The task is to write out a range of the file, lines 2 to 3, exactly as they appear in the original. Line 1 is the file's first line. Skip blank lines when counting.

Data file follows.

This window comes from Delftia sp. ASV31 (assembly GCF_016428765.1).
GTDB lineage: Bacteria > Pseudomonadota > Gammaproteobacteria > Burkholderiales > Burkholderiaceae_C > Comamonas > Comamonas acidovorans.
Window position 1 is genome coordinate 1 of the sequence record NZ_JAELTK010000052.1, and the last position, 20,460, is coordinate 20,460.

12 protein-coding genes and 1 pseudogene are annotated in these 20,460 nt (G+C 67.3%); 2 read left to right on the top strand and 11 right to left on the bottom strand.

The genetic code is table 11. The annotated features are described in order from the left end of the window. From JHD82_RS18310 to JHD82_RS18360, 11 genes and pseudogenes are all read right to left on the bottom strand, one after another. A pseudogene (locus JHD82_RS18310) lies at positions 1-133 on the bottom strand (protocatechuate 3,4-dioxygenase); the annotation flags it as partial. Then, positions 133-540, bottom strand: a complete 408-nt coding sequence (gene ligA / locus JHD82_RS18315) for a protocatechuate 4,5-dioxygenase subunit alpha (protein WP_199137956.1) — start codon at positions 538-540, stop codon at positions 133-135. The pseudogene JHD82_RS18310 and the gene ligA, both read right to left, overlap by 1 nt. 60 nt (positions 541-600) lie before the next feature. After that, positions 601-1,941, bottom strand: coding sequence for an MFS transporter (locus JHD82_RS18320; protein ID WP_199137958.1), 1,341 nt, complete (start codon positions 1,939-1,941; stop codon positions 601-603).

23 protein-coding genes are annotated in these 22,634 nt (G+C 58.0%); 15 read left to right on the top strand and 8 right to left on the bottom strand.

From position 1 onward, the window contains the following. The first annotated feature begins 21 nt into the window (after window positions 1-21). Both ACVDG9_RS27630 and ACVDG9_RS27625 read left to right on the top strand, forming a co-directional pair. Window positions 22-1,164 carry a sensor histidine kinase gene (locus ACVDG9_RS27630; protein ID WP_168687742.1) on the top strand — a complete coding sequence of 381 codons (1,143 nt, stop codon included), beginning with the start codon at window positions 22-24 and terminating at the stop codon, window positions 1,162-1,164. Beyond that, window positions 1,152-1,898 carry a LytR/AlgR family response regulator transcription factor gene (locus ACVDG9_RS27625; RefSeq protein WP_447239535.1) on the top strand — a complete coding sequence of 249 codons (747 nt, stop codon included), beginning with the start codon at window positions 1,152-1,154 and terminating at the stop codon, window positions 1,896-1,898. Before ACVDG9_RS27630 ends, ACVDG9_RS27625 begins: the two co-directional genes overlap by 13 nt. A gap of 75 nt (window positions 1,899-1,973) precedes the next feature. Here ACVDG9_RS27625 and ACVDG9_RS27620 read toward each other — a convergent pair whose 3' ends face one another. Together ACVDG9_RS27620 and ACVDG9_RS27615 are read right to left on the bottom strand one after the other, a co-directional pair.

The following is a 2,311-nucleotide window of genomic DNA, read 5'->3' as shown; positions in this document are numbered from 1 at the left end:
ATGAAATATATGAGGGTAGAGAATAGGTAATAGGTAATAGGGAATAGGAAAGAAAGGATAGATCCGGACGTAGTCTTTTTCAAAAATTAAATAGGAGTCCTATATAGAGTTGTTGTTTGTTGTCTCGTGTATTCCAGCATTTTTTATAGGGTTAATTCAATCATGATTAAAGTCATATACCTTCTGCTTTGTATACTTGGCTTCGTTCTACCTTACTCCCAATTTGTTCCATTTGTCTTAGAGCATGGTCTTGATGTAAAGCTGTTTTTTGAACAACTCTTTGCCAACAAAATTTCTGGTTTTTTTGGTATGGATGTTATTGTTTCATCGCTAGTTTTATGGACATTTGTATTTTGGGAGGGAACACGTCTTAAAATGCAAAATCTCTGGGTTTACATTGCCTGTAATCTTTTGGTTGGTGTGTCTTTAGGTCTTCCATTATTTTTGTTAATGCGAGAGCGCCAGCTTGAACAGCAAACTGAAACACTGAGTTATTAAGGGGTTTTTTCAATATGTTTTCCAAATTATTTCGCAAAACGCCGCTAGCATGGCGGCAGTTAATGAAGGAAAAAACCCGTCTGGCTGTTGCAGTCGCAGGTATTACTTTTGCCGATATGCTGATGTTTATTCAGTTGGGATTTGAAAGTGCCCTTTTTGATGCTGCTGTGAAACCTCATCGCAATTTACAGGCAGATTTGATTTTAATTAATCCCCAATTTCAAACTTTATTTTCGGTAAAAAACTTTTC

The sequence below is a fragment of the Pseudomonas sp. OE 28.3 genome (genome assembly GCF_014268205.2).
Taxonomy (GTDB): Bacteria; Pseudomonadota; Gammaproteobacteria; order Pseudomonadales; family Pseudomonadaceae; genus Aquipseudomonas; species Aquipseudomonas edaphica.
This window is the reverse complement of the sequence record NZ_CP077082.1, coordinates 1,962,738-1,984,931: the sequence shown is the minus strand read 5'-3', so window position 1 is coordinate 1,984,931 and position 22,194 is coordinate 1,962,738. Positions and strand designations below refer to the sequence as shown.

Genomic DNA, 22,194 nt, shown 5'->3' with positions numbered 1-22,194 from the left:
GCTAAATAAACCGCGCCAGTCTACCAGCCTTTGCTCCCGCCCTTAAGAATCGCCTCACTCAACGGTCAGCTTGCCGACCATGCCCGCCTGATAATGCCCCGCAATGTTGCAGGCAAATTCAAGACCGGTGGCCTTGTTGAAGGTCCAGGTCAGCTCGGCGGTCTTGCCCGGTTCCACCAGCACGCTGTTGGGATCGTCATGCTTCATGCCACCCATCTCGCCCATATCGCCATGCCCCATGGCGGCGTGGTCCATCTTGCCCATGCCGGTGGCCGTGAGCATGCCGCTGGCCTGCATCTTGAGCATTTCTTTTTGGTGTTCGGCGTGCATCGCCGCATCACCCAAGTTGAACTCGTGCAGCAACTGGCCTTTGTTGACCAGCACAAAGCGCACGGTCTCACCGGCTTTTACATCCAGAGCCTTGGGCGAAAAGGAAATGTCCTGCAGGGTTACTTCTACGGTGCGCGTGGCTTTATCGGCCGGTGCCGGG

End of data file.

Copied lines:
GTDB lineage: Bacteria > Pseudomonadota > Gammaproteobacteria > Burkholderiales > Burkholderiaceae_C > Comamonas > Comamonas acidovorans.
Window position 1 is genome coordinate 1 of the sequence record NZ_JAELTK010000052.1, and the last position, 20,460, is coordinate 20,460.